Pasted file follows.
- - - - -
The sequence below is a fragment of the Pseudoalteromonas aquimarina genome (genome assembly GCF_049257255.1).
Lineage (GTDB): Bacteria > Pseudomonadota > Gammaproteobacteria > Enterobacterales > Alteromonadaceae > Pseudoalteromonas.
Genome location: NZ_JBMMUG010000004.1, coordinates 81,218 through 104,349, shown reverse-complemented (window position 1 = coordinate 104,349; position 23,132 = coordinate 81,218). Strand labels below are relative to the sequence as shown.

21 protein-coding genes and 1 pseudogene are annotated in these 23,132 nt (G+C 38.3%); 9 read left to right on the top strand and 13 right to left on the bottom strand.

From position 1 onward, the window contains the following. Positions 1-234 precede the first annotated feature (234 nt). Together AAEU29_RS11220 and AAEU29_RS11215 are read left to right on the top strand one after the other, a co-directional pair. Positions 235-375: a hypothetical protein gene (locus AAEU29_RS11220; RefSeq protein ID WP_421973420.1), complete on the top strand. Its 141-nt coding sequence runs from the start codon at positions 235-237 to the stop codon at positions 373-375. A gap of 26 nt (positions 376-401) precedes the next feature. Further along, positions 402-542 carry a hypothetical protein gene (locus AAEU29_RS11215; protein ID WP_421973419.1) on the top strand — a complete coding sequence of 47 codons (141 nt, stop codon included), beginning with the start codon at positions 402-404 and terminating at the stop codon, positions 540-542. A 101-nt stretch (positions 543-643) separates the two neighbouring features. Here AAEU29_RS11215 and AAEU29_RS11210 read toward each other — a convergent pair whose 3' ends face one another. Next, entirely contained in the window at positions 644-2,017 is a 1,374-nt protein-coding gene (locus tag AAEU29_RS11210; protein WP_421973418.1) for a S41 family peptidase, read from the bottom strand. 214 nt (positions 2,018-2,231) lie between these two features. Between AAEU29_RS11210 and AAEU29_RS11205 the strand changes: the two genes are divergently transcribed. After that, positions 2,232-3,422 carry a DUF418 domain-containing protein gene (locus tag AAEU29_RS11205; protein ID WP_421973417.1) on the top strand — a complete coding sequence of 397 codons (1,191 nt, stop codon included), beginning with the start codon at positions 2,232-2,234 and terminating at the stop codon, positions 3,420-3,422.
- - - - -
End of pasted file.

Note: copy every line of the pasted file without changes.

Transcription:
The sequence below is a fragment of the Pseudoalteromonas aquimarina genome (genome assembly GCF_049257255.1).
Lineage (GTDB): Bacteria > Pseudomonadota > Gammaproteobacteria > Enterobacterales > Alteromonadaceae > Pseudoalteromonas.
Genome location: NZ_JBMMUG010000004.1, coordinates 81,218 through 104,349, shown reverse-complemented (window position 1 = coordinate 104,349; position 23,132 = coordinate 81,218). Strand labels below are relative to the sequence as shown.

21 protein-coding genes and 1 pseudogene are annotated in these 23,132 nt (G+C 38.3%); 9 read left to right on the top strand and 13 right to left on the bottom strand.

From position 1 onward, the window contains the following. Positions 1-234 precede the first annotated feature (234 nt). Together AAEU29_RS11220 and AAEU29_RS11215 are read left to right on the top strand one after the other, a co-directional pair. Positions 235-375: a hypothetical protein gene (locus AAEU29_RS11220; RefSeq protein ID WP_421973420.1), complete on the top strand. Its 141-nt coding sequence runs from the start codon at positions 235-237 to the stop codon at positions 373-375. A gap of 26 nt (positions 376-401) precedes the next feature. Further along, positions 402-542 carry a hypothetical protein gene (locus AAEU29_RS11215; protein ID WP_421973419.1) on the top strand — a complete coding sequence of 47 codons (141 nt, stop codon included), beginning with the start codon at positions 402-404 and terminating at the stop codon, positions 540-542. A 101-nt stretch (positions 543-643) separates the two neighbouring features. Here AAEU29_RS11215 and AAEU29_RS11210 read toward each other — a convergent pair whose 3' ends face one another. Next, entirely contained in the window at positions 644-2,017 is a 1,374-nt protein-coding gene (locus tag AAEU29_RS11210; protein WP_421973418.1) for a S41 family peptidase, read from the bottom strand. 214 nt (positions 2,018-2,231) lie between these two features. Between AAEU29_RS11210 and AAEU29_RS11205 the strand changes: the two genes are divergently transcribed. After that, positions 2,232-3,422 carry a DUF418 domain-containing protein gene (locus tag AAEU29_RS11205; protein ID WP_421973417.1) on the top strand — a complete coding sequence of 397 codons (1,191 nt, stop codon included), beginning with the start codon at positions 2,232-2,234 and terminating at the stop codon, positions 3,420-3,422.